As we worked and walked around, we continued to see our animal friends.  We had hummingbirds at our feeder the morning after hanging it up, much to our surprise with the heat.  The deer eventually were identified with a 4-point buck leading his harem of mama’s and almost grown babies; 7 total.  There is a partridge family of 6-8, they scurry around so fast and come down the road towards the cabin we are at.  Also a few turkeys (11 now that travel together) and have grown a lot, almost ready for Thanksgiving!  Not animal friends, but (perhaps) only in California will you see isle robot sweepers, donut peaches, and key cars! 

We make our walk to get “sweet” water for drinking every day or two.  It is so good and refreshing, and doesn’t have a taste or smell like some water does.  As we see it coming from the “mountain” it presented a thought to ponder:  God created everything including an amount of water that changes form and is recycled and filtered naturally so, is this water some of the original creation?  We introduced our nursing home ministry friend Larry to the mineral water and the “sweet” water during his visit with us this month.  We manage to cross paths in our travels every few years and it was wonderful to have him stay alongside us for a few days.

Part of our time this month was spent in preparing three ½ hour concerts for the SOWER “Western Woundup” Reunion held every two years at Aldersgate in Turner, Oregon.  Connie worked most of the month preparing a knit half-pi shawl for the silent auction, and finished it just in time for our travels.  We spent one day driving north, mostly on I-5, passing a few areas where the fires had crossed over the interstate.  On arrival we had helping hands to get our instruments into our “handicapped” lodge room, saved for us because it had the most floor space along with a small refrigerator and microwave.  Our concerts went well, and it was great to be in music ministry again.  We were also able to show our instruments to a young man who retrieved his grandfather’s guitar from a closet.  John worked with him putting on new strings and showing him some chords to start with, we’re sure this was a divine appointment!  We played a few games, hiked around the grounds, experienced real rain, and enjoyed the cool weather.  This is a beautiful place to “retreat” and step back.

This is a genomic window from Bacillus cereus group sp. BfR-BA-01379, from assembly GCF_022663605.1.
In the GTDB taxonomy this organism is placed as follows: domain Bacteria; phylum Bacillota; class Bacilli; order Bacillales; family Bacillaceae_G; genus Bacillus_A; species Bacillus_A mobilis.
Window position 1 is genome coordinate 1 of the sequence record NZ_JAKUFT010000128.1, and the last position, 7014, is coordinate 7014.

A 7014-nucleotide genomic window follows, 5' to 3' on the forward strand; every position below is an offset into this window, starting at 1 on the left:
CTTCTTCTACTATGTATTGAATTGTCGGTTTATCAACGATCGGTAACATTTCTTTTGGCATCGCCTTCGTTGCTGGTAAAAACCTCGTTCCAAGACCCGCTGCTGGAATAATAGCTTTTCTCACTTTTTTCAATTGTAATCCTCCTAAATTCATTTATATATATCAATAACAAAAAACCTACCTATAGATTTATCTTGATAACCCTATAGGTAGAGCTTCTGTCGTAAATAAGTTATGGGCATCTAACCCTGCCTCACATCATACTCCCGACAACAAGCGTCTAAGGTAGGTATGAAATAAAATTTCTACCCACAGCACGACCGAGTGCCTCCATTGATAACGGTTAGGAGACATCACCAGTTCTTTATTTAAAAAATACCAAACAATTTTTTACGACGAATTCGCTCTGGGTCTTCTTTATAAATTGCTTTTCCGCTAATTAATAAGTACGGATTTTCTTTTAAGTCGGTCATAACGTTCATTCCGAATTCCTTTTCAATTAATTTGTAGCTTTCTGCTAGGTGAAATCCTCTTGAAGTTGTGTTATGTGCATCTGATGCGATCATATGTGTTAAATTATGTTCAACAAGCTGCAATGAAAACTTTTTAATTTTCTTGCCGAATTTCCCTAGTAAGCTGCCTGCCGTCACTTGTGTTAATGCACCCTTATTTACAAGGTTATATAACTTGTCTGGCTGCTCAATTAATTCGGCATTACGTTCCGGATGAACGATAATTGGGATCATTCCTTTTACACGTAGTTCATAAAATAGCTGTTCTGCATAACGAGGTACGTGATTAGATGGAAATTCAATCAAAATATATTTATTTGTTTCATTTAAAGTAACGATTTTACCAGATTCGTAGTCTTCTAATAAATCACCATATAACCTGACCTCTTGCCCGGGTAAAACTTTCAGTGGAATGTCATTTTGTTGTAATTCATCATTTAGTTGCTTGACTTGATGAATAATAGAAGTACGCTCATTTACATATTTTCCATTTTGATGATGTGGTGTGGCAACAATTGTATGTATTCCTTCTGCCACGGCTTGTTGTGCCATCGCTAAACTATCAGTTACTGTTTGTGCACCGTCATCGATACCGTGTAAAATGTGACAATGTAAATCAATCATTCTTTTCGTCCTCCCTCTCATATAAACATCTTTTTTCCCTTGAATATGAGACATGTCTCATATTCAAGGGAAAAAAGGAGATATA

After the Reunion ended, we took an afternoon trip to Silver Falls where we hiked some trails in the rain.  It is a beautiful state park, created in the 1930’s with WPA (Works Projects Administration, skilled men) and the CCC (Civilian Conservation Corps).  This is considered a temperate “rain forest” with 80” of rain annually producing lush green trees, some covered with thick moss.  Our last stop led us on a downhill hike to North falls (136 feet) where we were able to walk behind the falls, something Connie can cross off her bucket list.  Of course, whomever goes down must come back up the trails and multiple steps to get back to the van.  We then took a 15-mile detour to stop at the Gordon House, a Frank Lloyd Wright home designed when he was 89 in 1957.  We saw the road sign on our way to the park and opted to make the extra drive even though we were a bit chilly, damp, and hungry.  With fall in the air and leaves on the ground, it was worth it!